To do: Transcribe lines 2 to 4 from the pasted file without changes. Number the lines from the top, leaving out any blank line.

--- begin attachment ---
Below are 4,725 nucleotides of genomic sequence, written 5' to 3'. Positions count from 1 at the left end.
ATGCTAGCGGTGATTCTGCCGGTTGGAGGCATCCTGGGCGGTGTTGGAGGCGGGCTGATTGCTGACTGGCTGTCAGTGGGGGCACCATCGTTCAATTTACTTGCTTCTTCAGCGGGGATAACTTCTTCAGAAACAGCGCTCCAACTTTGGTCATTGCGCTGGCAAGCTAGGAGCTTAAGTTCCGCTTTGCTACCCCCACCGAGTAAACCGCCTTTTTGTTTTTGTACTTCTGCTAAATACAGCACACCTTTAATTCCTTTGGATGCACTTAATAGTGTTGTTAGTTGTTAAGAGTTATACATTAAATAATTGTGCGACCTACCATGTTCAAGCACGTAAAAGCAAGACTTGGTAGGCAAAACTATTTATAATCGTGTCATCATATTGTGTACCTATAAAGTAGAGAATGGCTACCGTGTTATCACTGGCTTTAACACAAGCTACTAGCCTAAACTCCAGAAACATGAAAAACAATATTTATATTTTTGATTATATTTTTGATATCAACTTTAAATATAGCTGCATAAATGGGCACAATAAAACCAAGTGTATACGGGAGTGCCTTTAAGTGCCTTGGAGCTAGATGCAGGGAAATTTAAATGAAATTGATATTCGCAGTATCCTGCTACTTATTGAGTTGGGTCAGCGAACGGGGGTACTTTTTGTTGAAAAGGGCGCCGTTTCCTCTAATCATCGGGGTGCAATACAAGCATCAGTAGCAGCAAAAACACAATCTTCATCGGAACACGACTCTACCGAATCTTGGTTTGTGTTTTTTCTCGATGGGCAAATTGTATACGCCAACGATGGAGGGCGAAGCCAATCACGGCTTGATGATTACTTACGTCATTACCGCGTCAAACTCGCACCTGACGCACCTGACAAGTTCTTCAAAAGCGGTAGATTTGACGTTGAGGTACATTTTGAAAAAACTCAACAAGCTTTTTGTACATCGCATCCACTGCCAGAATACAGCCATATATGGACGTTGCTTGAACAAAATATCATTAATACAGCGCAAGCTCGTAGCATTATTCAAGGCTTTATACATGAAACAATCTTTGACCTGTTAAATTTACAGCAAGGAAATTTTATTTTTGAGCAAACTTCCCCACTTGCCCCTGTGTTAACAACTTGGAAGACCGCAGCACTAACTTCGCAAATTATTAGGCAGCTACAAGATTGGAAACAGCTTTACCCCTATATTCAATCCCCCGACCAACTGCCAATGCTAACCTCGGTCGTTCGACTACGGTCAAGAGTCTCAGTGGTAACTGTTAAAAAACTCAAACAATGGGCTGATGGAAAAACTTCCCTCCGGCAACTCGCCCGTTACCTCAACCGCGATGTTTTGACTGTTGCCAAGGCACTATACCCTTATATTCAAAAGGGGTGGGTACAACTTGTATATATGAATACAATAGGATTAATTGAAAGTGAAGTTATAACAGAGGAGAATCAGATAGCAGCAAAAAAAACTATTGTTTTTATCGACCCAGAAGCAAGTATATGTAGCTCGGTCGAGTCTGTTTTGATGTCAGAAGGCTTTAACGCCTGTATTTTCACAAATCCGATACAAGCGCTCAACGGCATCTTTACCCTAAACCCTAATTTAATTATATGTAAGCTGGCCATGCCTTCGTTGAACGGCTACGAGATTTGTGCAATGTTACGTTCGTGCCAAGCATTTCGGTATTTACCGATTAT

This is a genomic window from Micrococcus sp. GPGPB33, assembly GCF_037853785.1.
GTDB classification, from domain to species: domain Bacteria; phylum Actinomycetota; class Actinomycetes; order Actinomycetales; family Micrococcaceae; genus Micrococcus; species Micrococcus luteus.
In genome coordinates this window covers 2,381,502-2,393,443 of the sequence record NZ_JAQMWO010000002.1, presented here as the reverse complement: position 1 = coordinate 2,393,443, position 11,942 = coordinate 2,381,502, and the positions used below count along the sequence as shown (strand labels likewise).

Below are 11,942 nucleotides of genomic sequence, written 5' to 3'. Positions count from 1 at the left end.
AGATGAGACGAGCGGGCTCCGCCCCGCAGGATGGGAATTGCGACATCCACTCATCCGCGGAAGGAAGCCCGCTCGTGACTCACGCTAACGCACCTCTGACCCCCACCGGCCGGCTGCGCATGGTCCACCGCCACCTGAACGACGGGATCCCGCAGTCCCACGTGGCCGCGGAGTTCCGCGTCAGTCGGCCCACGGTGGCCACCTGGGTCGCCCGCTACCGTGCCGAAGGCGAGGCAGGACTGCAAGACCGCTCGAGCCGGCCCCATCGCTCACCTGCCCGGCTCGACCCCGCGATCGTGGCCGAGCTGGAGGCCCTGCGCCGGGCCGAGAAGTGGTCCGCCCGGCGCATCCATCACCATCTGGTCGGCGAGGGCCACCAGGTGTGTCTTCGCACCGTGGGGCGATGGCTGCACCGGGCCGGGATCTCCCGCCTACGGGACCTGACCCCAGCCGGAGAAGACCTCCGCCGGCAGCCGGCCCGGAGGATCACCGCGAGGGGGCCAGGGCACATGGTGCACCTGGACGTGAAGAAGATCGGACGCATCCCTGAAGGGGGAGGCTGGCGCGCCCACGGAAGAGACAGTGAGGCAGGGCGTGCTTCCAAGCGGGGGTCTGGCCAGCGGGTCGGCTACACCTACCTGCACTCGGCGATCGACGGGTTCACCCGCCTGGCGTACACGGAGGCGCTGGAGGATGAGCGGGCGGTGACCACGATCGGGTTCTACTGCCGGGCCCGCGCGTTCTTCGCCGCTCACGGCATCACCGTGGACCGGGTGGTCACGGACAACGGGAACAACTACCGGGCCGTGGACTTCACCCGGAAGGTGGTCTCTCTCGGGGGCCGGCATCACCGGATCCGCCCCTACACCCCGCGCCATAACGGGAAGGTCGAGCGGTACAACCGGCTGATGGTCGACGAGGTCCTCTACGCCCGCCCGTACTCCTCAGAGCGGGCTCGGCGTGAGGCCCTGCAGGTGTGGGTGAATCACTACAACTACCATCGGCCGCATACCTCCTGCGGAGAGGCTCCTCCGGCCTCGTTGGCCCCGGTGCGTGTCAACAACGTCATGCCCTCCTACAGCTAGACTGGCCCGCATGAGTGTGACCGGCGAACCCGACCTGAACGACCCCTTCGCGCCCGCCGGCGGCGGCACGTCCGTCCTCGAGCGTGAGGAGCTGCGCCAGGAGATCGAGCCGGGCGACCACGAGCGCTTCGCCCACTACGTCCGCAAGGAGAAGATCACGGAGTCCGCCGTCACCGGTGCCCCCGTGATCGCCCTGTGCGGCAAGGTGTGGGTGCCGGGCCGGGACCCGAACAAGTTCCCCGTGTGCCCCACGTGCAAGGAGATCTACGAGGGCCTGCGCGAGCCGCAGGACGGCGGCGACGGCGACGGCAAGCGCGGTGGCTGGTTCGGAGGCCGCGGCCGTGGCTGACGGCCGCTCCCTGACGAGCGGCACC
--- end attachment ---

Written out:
ATGCTAGCGGTGATTCTGCCGGTTGGAGGCATCCTGGGCGGTGTTGGAGGCGGGCTGATTGCTGACTGGCTGTCAGTGGGGGCACCATCGTTCAATTTACTTGCTTCTTCAGCGGGGATAACTTCTTCAGAAACAGCGCTCCAACTTTGGTCATTGCGCTGGCAAGCTAGGAGCTTAAGTTCCGCTTTGCTACCCCCACCGAGTAAACCGCCTTTTTGTTTTTGTACTTCTGCTAAATACAGCACACCTTTAATTCCTTTGGATGCACTTAATAGTGTTGTTAGTTGTTAAGAGTTATACATTAAATAATTGTGCGACCTACCATGTTCAAGCACGTAAAAGCAAGACTTGGTAGGCAAAACTATTTATAATCGTGTCATCATATTGTGTACCTATAAAGTAGAGAATGGCTACCGTGTTATCACTGGCTTTAACACAAGCTACTAGCCTAAACTCCAGAAACATGAAAAACAATATTTATATTTTTGATTATATTTTTGATATCAACTTTAAATATAGCTGCATAAATGGGCACAATAAAACCAAGTGTATACGGGAGTGCCTTTAAGTGCCTTGGAGCTAGATGCAGGGAAATTTAAATGAAATTGATATTCGCAGTATCCTGCTACTTATTGAGTTGGGTCAGCGAACGGGGGTACTTTTTGTTGAAAAGGGCGCCGTTTCCTCTAATCATCGGGGTGCAATACAAGCATCAGTAGCAGCAAAAACACAATCTTCATCGGAACACGACTCTACCGAATCTTGGTTTGTGTTTTTTCTCGATGGGCAAATTGTATACGCCAACGATGGAGGGCGAAGCCAATCACGGCTTGATGATTACTTACGTCATTACCGCGTCAAACTCGCACCTGACGCACCTGACAAGTTCTTCAAAAGCGGTAGATTTGACGTTGAGGTACATTTTGAAAAAACTCAACAAGCTTTTTGTACATCGCATCCACTGCCAGAATACAGCCATATATGGACGTTGCTTGAACAAAATATCATTAATACAGCGCAAGCTCGTAGCATTATTCAAGGCTTTATACATGAAACAATCTTTGACCTGTTAAATTTACAGCAAGGAAATTTTATTTTTGAGCAAACTTCCCCACTTGCCCCTGTGTTAACAACTTGGAAGACCGCAGCACTAACTTCGCAAATTATTAGGCAGCTACAAGATTGGAAACAGCTTTACCCCTATATTCAATCCCCCGACCAACTGCCAATGCTAACCTCGGTCGTTCGACTACGGTCAAGAGTCTCAGTGGTAACTGTTAAAAAACTCAAACAATGGGCTGATGGAAAAACTTCCCTCCGGCAACTCGCCCGTTACCTCAACCGCGATGTTTTGACTGTTGCCAAGGCACTATACCCTTATATTCAAAAGGGGTGGGTACAACTTGTATATATGAATACAATAGGATTAATTGAAAGTGAAGTTATAACAGAGGAGAATCAGATAGCAGCAAAAAAAACTATTGTTTTTATCGACCCAGAAGCAAGTATATGTAGCTCGGTCGAGTCTGTTTTGATGTCAGAAGGCTTTAACGCCTGTATTTTCACAAATCCGATACAAGCGCTCAACGGCATCTTTACCCTAAACCCTAATTTAATTATATGTAAGCTGGCCATGCCTTCGTTGAACGGCTACGAGATTTGTGCAATGTTACGTTCGTGCCAAGCATTTCGGTATTTACCGATTAT

This is a genomic window from Micrococcus sp. GPGPB33, assembly GCF_037853785.1.
GTDB classification, from domain to species: domain Bacteria; phylum Actinomycetota; class Actinomycetes; order Actinomycetales; family Micrococcaceae; genus Micrococcus; species Micrococcus luteus.